5. Now all you need to do is layer it. I usually go for puffed rice and nuts on the bottom, then the potatoes, tomatoes, onions and on the top, the warm soya chunks. Then the final act; drizzle them with the emerald and maroon shades with the chutney’s and eat it, quick!

 

 

Tomato and Roasted Red Pepper Rice

5 May

Tomato and Roasted Red Pepper Rice

Do you have childhood memories of being cajoled into eating?

Shiny shoes with glistening buckles swung, knocking at the kitchen cupboards whilst I was perched onto a kitchen worktop in velvety dungarees and a sympathetic, fresh polo neck jumper. Mum or Dad leaned their tummy gently against my knees, for balance and in sing song and over-enthusiastic grins and upstretched eyebrows, they  transported ‘aeroplanes’ loaded with rice, bathed in tomato soup and widened their mouths, hoping that I’d mirror them.

It’s the sort of food that’s easy, juicy and sweet in a dribble inducing sort of way. Modest, economical but its familiarity and succulence is calming…but you know that I like to meander to new ways with gorgeous stuff. These days it’s a roasting red, spicy kick that I’m longing for. The thought of dried red chillies, releasing their sweet heat when soaked sets my heart a-flutter (but not on fire, I don’t go that far!). That’s why this recipe I’m about to share with you gives me my fix; I can change it to suit my mood. More or less heat, some veg, a bit of bite or crunch or something soft or squidgy. To be honest, I could make a meal out of this recipe, I don’t need much else.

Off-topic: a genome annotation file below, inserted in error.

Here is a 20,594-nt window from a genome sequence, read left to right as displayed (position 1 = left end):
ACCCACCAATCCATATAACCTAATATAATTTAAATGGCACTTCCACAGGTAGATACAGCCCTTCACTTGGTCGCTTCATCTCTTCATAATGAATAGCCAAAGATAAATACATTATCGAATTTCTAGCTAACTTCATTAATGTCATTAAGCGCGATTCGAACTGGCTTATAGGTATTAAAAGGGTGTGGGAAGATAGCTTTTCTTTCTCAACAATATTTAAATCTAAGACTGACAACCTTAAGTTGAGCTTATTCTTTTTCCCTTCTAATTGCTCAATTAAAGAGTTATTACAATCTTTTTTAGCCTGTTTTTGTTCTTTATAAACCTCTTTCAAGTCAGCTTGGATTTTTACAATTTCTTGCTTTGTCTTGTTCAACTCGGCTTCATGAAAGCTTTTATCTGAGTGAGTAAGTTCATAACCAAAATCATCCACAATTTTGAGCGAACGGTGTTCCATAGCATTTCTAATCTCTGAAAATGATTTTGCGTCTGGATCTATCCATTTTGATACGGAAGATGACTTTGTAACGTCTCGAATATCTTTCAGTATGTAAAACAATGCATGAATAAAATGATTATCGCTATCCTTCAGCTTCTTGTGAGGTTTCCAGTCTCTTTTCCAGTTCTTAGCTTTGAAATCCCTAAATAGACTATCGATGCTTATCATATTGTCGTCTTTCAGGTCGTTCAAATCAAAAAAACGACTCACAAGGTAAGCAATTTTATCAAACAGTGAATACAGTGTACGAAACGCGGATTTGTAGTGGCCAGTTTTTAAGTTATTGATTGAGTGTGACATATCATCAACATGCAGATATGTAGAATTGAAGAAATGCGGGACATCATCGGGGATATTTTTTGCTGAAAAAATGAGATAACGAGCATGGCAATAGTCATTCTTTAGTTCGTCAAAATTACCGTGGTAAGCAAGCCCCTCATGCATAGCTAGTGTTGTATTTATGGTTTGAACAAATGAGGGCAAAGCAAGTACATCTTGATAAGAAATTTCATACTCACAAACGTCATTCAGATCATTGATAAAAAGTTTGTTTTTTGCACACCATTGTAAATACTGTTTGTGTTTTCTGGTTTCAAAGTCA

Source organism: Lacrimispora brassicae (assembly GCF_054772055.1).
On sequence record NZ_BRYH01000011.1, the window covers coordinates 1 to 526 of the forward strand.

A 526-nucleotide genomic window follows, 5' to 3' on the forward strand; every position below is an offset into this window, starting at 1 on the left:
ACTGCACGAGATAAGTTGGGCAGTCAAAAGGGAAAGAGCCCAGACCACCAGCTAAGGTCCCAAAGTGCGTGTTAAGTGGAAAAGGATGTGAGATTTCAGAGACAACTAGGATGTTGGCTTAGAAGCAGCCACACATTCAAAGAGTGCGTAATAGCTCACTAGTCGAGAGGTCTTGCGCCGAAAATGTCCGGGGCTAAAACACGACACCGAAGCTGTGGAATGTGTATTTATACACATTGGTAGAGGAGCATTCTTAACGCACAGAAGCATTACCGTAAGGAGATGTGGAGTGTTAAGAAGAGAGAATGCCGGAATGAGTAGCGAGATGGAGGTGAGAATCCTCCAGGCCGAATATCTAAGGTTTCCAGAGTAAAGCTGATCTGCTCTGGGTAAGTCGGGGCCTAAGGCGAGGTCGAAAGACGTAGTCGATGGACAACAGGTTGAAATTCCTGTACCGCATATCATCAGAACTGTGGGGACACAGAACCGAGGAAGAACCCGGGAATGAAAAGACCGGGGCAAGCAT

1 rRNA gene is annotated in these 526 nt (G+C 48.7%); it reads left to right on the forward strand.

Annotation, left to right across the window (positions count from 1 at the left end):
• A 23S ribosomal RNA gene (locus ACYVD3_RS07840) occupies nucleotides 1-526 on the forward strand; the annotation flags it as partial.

Tomato and Roasted Red Pepper Rice

Serves 4-6

Ingredients

1 cup tomato pulp

2 tbsp. vegetable oil

200g of roasted red peppers (the jarred stuff is fine to use for this recipe)

4-5 shallots, finely chopped

7-8 curry leaves

2 tbsp.  Channa dhal (Bengal gram)

10-15 cashew nuts halved

2 red chillies and 1 green chilli (or to taste)

300g uncooked rice

The spices; ½ tsp. garam masala, ½ tsp. mustard seeds, 1 tsp. cumin seeds, pinch of asafoetida, salt to taste,

Method

  1.  Wash and boil the rice and then keep it to the side
  2. Whilst the rice is cooking, whizz (roughly) together the  tomatoes and the roasted red peppers to a deep red pulp
  3. Heat the oil in a deep pan, then add the asafoetida, cumin seeds, mustard seeds,  chillies, Bengal gram and curry leaves and cook until the gram is golden brown and crunchy
  4. Stir in the cashew nuts and stir until they’ve browned a little
  5. Bring it together with the onions, add the salt and sauté for a couple of minutes before bringing in the garlic and sauté until they have softened
  6. Add the tomatoes and red pepper and bring It to a gentle simmer before stirring in the garam masala and then stir in the cooked rice
  7. Serve with something yogurt and garnish with coriander.

Fragrant Jeera Rice and Then Some

25 Mar

Fragrant Jeera Rice and Then Some

I once caught a fine lady friend of ours scooping out the leftovers directly from the wok I’d cooked this rice in. With her long and dainty fingers.  Secret-eating-lady was back-turned to the kitchen door as I witnessed her hurriedly inhaling; it wasn’t even very much of a secret wolfing as the rest of us were nattering away in her (very) adjacent living room. Clearly, the temptation had taken over and she had succumbed. Sigh. It was quite undignified, but who can blame her?

I’m spending a fair bit of time in the garden these days, in between all of the foodness; I’m welcoming in the spring and summer. I’d hug it/them if I could.  I want it to be beautiful out there, for those many times that I am writing recipes.  I want to look out and see an array of colours and texture all wafting together, harmoniously. Delicious. Yet it is still rather nippy. Sometimes I don’t even notice my nose run.